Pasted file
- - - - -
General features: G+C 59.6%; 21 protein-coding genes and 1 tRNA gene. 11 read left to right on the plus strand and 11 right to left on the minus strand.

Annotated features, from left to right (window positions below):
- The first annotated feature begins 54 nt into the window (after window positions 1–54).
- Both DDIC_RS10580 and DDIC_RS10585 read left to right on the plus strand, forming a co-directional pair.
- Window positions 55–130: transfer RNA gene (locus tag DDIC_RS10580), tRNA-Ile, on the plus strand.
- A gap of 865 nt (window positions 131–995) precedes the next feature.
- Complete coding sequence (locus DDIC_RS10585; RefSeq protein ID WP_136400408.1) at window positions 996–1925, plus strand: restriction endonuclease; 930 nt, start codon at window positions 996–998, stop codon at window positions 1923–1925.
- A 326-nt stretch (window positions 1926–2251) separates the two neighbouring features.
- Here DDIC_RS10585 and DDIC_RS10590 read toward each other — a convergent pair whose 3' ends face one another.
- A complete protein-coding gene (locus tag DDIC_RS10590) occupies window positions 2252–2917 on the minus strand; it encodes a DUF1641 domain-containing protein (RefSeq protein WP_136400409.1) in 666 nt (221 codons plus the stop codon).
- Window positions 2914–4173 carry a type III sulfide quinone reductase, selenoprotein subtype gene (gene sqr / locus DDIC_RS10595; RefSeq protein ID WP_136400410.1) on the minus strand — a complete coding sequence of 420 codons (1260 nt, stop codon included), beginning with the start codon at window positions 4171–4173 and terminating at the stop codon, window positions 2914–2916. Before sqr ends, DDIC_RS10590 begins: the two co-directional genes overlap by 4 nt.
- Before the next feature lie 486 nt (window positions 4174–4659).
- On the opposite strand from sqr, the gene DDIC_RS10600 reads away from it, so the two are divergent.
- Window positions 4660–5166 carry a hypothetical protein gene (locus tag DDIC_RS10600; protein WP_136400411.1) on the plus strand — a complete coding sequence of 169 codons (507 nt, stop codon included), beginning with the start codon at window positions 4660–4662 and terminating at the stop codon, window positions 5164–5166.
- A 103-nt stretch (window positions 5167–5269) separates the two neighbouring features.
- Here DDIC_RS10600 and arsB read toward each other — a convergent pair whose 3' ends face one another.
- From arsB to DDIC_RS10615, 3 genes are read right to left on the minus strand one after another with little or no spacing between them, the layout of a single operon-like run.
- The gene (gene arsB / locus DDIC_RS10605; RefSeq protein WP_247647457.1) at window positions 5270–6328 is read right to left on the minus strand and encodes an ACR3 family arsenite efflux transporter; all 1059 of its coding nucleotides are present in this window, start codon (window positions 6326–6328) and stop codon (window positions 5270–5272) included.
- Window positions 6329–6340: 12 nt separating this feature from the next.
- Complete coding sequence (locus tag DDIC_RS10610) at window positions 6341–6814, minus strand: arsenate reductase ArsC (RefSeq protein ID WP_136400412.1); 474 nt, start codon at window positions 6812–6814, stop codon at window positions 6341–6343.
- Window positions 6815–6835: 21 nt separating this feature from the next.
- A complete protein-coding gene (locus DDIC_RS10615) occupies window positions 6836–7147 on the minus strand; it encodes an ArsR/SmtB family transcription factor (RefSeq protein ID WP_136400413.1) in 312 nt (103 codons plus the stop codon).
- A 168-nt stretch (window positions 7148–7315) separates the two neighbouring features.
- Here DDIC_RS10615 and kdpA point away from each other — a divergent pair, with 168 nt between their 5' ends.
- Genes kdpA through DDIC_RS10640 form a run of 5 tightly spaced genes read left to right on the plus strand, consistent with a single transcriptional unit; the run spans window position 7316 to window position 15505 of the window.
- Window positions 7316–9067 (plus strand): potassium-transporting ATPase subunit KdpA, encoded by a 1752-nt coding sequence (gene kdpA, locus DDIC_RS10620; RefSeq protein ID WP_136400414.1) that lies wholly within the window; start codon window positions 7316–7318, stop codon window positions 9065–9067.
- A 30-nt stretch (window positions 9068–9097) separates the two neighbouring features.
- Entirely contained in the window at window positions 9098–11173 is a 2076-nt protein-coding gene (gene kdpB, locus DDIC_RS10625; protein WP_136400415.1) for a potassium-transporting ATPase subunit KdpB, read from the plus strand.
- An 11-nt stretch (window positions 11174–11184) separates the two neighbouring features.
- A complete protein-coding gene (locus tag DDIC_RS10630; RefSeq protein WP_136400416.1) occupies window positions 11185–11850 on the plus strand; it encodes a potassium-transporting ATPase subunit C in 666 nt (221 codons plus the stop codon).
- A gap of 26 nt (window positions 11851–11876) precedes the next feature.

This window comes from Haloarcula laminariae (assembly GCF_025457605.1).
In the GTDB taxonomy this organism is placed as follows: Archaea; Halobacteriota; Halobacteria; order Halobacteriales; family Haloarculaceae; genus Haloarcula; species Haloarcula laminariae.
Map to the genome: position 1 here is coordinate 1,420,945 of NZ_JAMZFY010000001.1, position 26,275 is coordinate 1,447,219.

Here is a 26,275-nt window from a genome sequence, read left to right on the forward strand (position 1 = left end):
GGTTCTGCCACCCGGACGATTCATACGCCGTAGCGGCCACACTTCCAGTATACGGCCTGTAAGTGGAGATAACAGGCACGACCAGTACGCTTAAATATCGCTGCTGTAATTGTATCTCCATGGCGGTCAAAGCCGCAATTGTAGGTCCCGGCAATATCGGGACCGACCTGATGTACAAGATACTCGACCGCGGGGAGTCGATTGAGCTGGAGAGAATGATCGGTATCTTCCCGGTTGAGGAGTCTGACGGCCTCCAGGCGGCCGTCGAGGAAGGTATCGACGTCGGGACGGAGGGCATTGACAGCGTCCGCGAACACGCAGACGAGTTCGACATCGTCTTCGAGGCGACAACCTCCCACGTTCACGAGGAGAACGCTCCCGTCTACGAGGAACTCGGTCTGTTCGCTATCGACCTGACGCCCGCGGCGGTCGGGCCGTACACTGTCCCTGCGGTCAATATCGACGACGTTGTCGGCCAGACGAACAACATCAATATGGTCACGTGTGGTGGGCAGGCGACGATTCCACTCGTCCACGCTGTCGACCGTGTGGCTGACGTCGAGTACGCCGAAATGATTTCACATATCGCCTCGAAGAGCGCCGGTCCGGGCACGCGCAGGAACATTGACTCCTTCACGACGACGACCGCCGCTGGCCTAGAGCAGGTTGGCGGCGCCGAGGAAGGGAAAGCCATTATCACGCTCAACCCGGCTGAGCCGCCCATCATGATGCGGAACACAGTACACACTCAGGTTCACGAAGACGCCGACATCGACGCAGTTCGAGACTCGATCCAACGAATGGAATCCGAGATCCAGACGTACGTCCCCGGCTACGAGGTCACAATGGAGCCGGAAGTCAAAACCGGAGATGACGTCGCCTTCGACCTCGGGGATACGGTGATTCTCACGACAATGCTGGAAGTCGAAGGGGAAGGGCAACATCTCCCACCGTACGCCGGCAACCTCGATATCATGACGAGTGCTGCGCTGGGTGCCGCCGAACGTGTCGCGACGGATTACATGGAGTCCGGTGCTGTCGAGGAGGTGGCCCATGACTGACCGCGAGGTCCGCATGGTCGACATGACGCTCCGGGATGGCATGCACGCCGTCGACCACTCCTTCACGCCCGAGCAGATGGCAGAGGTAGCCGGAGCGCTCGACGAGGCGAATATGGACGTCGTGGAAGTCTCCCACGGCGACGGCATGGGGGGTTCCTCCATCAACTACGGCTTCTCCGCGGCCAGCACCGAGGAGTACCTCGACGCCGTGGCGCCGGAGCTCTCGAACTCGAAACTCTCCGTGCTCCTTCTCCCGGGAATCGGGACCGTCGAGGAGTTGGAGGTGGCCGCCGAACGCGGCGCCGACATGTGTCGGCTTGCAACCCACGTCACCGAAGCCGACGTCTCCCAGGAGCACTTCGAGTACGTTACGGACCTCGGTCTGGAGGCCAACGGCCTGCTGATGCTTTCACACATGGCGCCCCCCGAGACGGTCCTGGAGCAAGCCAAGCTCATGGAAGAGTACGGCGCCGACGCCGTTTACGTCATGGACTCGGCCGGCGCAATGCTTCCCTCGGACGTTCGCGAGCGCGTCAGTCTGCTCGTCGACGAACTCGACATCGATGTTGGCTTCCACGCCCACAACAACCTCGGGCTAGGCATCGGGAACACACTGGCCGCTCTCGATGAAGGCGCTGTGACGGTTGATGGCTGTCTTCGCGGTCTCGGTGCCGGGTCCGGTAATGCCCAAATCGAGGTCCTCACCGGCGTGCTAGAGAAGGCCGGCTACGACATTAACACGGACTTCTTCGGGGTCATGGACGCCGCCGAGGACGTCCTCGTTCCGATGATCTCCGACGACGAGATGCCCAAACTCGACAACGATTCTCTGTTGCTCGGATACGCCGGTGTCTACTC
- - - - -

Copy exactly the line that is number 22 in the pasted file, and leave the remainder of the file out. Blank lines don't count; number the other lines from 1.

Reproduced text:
- A complete protein-coding gene (locus DDIC_RS10615) occupies window positions 6836–7147 on the minus strand; it encodes an ArsR/SmtB family transcription factor (RefSeq protein ID WP_136400413.1) in 312 nt (103 codons plus the stop codon).